In this study we characterized the relationship between temperature and mortality in central Arizona desert cities that have an extremely hot climate. Relationships between daily maximum apparent temperature (AT[subscript max]) and mortality for eight condition-specific causes and all-cause deaths were modeled for all residents and separately for males and females ages <65 and ≥65 during the months May–October for years 2000–2008. The most robust relationship was between ATmax on day of death and mortality from direct exposure to high environmental heat. For this condition-specific cause of death, the heat thresholds in all gender and age groups (AT[subscript max] = 90–97 °F; 32.2‒36.1 °C) were below local median seasonal temperatures in the study period (AT[subscript max] = 99.5 °F; 37.5 °C). Heat threshold was defined as AT[subscript max] at which the mortality ratio begins an exponential upward trend. Thresholds were identified in younger and older females for cardiac disease/stroke mortality (AT[subscript max] = 106 and 108 °F; 41.1 and 42.2 °C) with a one-day lag. Thresholds were also identified for mortality from respiratory diseases in older people (AT[subscript max] = 109 °F; 42.8 °C) and for all-cause mortality in females (AT[subscript max] = 107 °F; 41.7 °C) and males <65 years (AT[subscript max] = 102 °F; 38.9 °C). Heat-related mortality in a region that has already made some adaptations to predictable periods of extremely high temperatures suggests that more extensive and targeted heat-adaptation plans for climate change are needed in cities worldwide.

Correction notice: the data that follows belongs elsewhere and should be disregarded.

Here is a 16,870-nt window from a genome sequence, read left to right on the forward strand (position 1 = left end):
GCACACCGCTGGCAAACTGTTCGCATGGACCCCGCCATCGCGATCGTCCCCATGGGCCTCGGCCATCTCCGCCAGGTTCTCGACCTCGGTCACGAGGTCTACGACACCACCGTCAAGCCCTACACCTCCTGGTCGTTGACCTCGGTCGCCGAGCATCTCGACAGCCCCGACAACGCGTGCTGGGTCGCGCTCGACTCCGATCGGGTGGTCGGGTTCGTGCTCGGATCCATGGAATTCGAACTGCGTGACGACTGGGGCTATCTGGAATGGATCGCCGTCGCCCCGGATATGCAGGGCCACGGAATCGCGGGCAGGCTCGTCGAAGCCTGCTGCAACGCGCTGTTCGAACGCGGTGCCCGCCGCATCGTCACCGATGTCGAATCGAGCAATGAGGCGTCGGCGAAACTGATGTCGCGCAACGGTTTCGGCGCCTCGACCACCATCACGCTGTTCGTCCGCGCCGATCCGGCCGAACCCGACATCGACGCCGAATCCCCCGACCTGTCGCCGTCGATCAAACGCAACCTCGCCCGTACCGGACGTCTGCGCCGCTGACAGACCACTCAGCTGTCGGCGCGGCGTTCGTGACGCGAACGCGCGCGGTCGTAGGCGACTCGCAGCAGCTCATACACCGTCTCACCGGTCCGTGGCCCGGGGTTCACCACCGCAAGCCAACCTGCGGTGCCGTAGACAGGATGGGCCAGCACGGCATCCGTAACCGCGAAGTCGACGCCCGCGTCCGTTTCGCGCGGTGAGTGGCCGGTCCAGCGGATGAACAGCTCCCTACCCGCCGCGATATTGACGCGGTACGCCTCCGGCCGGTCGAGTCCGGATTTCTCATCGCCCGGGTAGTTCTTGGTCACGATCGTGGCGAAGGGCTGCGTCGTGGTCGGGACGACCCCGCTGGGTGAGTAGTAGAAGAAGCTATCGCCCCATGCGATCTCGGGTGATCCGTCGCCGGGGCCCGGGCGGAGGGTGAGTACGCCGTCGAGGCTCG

Contributors

Agent

Created

Date Created
  • 2014-03-20

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Computational approaches for addressing complexity in biomedicine

Description

The living world we inhabit and observe is extraordinarily complex. From the perspective of a person analyzing data about the living world, complexity is most commonly encountered in two forms:

The living world we inhabit and observe is extraordinarily complex. From the perspective of a person analyzing data about the living world, complexity is most commonly encountered in two forms: 1) in the sheer size of the datasets that must be analyzed and the physical number of mathematical computations necessary to obtain an answer and 2) in the underlying structure of the data, which does not conform to classical normal theory statistical assumptions and includes clustering and unobserved latent constructs. Until recently, the methods and tools necessary to effectively address the complexity of biomedical data were not ordinarily available. The utility of four methods--High Performance Computing, Monte Carlo Simulations, Multi-Level Modeling and Structural Equation Modeling--designed to help make sense of complex biomedical data are presented here.